6 Div. 993.
January 17, 1924. Rehearing Denied February 7, 1924.
Appeal from Circuit Court, Jefferson County; Richard V. Evans, Judge.
William S. Pritchard and J. D. Higgins, both of Birmingham, for appellant.
It is an invasion of the jury's province to set aside a verdict that is not clearly against the weight of the evidence. 29 Cyc. 821; Stull v. Daniel Mach. Co., 207 Ala. 544, 93 So. 587; Birmingham Bank v. Bradley, 116 Ala. 142, 23 So. 53. The motion for new trial must point out with certainty an error justifying a new trial. Bank of Dothan v. Wilks, 132 Ala. 573, 31 So. 451.
Davis Locke and Metz Griffith, all of Birmingham, for appellee.
The action of the trial court in setting aside a verdict and granting a new trial on the ground that it is contrary to the weight of the evidence, or is excessive, will not be disturbed on appeal, unless the evidence plainly and palpably favors the verdict. Newman v. Morgan, 202 Ala. 606, 81 So. 548; Cobb v. Malone, 92 Ala. 630, 9 So. 738; So. Ry. Co. v. Cleveland (Ala.) 60 So. 799; Cox v. B. R., L. P. Co., 163 Ala. 170, 50 So. 975.
The action is founded on an automobile fire insurance policy. Common counts and counts in trover were added, relating to the same subject-matter. The appeal is from the judgment of the court below granting a new trial on motion of defendant.
One ground of the motion was that the verdict was excessive.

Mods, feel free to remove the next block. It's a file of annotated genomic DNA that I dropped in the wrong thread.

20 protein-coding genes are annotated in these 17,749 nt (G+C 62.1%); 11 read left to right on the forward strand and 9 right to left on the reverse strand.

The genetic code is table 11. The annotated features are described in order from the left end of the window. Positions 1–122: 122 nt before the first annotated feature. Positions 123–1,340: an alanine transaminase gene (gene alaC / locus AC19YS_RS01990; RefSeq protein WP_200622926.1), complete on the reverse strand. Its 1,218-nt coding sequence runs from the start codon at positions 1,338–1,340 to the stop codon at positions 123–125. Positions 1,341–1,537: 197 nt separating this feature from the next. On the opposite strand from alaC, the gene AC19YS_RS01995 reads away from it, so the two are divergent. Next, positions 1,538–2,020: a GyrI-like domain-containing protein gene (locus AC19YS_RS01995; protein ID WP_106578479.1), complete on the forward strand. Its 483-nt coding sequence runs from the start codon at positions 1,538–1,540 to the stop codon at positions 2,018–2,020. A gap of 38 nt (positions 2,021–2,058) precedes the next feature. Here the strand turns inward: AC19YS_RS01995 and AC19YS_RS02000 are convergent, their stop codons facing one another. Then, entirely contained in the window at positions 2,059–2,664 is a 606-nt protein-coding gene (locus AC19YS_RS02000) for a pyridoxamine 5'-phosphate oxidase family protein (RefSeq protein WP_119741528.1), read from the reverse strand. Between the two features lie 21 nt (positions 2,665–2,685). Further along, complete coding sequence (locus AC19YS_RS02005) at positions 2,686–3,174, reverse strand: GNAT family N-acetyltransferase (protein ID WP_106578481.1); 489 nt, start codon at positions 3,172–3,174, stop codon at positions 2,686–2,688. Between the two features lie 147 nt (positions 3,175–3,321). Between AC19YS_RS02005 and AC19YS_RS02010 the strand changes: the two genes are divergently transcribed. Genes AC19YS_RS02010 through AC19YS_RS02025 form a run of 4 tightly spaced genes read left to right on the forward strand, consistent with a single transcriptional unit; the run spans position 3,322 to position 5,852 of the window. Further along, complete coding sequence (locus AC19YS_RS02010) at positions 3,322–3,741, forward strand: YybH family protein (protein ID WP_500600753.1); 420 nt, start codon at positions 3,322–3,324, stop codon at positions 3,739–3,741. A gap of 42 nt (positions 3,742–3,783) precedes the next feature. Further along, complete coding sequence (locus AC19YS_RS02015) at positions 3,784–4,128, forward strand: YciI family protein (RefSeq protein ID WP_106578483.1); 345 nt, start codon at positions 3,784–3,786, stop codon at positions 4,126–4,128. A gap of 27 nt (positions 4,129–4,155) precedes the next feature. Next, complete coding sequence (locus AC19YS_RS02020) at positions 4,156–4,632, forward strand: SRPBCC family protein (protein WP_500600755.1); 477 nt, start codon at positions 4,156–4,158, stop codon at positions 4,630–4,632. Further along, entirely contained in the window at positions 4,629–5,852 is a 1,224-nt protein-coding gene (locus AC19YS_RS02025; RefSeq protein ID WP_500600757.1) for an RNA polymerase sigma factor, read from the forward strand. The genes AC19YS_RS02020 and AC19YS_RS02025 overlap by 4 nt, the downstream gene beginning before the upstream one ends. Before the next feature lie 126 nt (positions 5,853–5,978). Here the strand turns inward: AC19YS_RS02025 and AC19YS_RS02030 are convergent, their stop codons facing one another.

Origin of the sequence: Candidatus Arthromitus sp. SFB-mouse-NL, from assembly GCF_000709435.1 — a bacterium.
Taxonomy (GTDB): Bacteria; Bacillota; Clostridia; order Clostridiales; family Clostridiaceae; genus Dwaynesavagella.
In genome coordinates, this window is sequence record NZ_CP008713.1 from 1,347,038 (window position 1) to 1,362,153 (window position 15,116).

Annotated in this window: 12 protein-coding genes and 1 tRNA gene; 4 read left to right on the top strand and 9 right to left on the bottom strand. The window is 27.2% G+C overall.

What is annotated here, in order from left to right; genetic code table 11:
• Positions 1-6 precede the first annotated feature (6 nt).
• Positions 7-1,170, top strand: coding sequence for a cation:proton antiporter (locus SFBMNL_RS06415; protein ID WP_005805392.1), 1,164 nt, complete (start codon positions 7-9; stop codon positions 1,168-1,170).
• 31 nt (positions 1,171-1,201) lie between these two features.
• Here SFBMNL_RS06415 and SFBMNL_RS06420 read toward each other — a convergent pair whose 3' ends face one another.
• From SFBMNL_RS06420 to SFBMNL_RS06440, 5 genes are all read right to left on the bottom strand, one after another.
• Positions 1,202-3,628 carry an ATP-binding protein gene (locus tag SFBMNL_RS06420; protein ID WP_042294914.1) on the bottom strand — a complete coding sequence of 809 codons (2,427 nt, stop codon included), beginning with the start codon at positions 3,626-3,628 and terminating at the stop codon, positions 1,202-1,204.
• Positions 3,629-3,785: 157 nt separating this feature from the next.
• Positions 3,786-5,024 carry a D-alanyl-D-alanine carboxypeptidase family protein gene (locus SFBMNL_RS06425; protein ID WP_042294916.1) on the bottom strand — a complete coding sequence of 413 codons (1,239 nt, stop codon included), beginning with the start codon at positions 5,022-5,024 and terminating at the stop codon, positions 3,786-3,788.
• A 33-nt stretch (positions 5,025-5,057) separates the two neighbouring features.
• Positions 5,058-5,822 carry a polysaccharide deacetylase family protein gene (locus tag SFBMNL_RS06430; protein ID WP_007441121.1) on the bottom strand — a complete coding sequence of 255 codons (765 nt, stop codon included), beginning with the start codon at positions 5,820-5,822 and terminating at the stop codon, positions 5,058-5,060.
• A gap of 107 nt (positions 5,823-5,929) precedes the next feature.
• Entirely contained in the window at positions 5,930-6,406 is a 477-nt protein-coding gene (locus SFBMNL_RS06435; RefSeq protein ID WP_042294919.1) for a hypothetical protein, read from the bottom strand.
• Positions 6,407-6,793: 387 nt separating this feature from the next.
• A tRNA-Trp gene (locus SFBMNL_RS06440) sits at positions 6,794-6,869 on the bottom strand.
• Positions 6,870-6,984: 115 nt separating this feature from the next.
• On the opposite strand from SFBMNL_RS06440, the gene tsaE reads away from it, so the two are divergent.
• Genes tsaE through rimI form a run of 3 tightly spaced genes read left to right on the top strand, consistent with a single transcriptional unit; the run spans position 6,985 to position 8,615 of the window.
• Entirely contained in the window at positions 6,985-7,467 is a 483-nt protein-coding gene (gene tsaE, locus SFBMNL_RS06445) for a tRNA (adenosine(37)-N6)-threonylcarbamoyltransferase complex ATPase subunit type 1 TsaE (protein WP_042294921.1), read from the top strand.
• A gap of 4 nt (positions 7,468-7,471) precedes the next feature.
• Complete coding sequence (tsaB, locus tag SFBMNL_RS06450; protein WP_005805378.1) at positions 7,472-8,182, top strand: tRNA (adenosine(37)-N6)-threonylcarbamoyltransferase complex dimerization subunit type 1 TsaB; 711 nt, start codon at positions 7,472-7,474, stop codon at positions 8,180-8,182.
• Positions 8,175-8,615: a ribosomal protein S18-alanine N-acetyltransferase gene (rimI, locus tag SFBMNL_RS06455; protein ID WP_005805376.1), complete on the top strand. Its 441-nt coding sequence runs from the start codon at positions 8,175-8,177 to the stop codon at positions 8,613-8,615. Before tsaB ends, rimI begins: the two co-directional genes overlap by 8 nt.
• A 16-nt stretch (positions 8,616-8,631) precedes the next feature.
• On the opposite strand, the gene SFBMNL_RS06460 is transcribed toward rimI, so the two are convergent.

This court will not disturb the action of the court below in such cases unless the evidence plainly and palpably supports the verdict. Cobb v. Malone, 92 Ala. 630, 9 So. 738; Newman v. Morgan, 202 Ala. 606, 81 So. 548.
This issue brings before us the question of the amount recoverable under the contract of insurance.
The policy first insures against loss or damage to the automobile by fire "in an amount not exceeding $1,508." Then follows a schedule of maximum amounts allowed on an automobile purchased new, one purchased secondhand, and one on which a special amount is allowed. These schedules provide for a monthly depreciation of maximum values during the running of the policy, the per centum of depreciation varying in different classes of cars. The stated amount, $1,508, is manifestly figured on the first schedule applying to a car purchased new, viz. 90 per cent. of the list price of $1,675. Deducting the depreciation to the time of the loss, 1 1/2 per centum per month, and adding interest to date of trial, the verdict of $1,750 would not be excessive for a total loss. But these provisions relate to the maximum coverage. No matter what the actual loss may be, the insurance is limited to these scheduled amounts. The actual amount recoverable, not exceeding these maximums, is fixed by the liability clause, which says:
"The association shall not be liable beyond the actual cash value of the property destroyed or damaged as of the time of destruction, loss, or damage."
The only direct evidence of such value found in the record is that of plaintiff's witnesses Hammond and Lyle, both of whom fix the value at $1,250. This amount, with interest, is materially less than the verdict.
The common counts and the counts in trover sought recovery for the value of the damaged car alleged to have been converted by the defendant. This, added to the partial loss, on which the counts proceed, could not, under the evidence, make the total recovery greater than the actual value of the car immediately before the fire.
Neither would an unconditional promise to pay the loss, as set up in a special count, extend beyond the secured loss.
We cannot, therefore, find reversible error in the ruling of the court granting a new trial.